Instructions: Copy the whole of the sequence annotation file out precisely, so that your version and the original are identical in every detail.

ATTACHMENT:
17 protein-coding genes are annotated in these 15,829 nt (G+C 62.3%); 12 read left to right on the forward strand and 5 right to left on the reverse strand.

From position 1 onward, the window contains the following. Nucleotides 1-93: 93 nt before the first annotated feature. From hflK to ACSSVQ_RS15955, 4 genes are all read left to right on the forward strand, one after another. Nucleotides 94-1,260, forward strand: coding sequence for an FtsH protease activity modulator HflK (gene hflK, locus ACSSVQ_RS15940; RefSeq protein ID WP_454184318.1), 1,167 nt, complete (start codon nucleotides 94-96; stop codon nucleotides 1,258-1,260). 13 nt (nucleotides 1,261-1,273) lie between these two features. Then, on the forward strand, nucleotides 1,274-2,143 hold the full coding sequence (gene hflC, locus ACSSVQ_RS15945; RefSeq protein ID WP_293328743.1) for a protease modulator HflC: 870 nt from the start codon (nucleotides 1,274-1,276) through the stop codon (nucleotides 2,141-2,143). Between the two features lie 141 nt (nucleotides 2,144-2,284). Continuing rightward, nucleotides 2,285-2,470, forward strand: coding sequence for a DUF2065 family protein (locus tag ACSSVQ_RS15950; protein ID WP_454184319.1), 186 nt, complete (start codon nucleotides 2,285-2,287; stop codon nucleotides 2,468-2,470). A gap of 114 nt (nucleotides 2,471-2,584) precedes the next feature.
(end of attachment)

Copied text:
17 protein-coding genes are annotated in these 15,829 nt (G+C 62.3%); 12 read left to right on the forward strand and 5 right to left on the reverse strand.

From position 1 onward, the window contains the following. Nucleotides 1-93: 93 nt before the first annotated feature. From hflK to ACSSVQ_RS15955, 4 genes are all read left to right on the forward strand, one after another. Nucleotides 94-1,260, forward strand: coding sequence for an FtsH protease activity modulator HflK (gene hflK, locus ACSSVQ_RS15940; RefSeq protein ID WP_454184318.1), 1,167 nt, complete (start codon nucleotides 94-96; stop codon nucleotides 1,258-1,260). 13 nt (nucleotides 1,261-1,273) lie between these two features. Then, on the forward strand, nucleotides 1,274-2,143 hold the full coding sequence (gene hflC, locus ACSSVQ_RS15945; RefSeq protein ID WP_293328743.1) for a protease modulator HflC: 870 nt from the start codon (nucleotides 1,274-1,276) through the stop codon (nucleotides 2,141-2,143). Between the two features lie 141 nt (nucleotides 2,144-2,284). Continuing rightward, nucleotides 2,285-2,470, forward strand: coding sequence for a DUF2065 family protein (locus tag ACSSVQ_RS15950; protein ID WP_454184319.1), 186 nt, complete (start codon nucleotides 2,285-2,287; stop codon nucleotides 2,468-2,470). A gap of 114 nt (nucleotides 2,471-2,584) precedes the next feature.